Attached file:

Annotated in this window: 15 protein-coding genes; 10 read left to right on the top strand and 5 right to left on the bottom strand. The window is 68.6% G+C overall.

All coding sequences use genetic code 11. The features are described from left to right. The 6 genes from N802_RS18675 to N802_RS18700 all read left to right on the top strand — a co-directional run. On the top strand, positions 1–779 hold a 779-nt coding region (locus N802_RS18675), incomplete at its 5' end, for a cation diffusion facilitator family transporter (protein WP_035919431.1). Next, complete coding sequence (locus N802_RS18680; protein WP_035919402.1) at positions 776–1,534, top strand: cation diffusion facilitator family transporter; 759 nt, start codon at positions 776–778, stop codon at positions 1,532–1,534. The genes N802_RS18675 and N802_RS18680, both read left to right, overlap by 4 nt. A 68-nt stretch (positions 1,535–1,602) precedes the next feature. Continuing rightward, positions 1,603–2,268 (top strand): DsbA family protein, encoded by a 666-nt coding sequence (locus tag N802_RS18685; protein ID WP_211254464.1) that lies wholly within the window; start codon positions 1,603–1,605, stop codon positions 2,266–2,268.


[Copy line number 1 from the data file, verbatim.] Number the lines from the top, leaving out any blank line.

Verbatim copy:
Annotated in this window: 15 protein-coding genes; 10 read left to right on the top strand and 5 right to left on the bottom strand. The window is 68.6% G+C overall.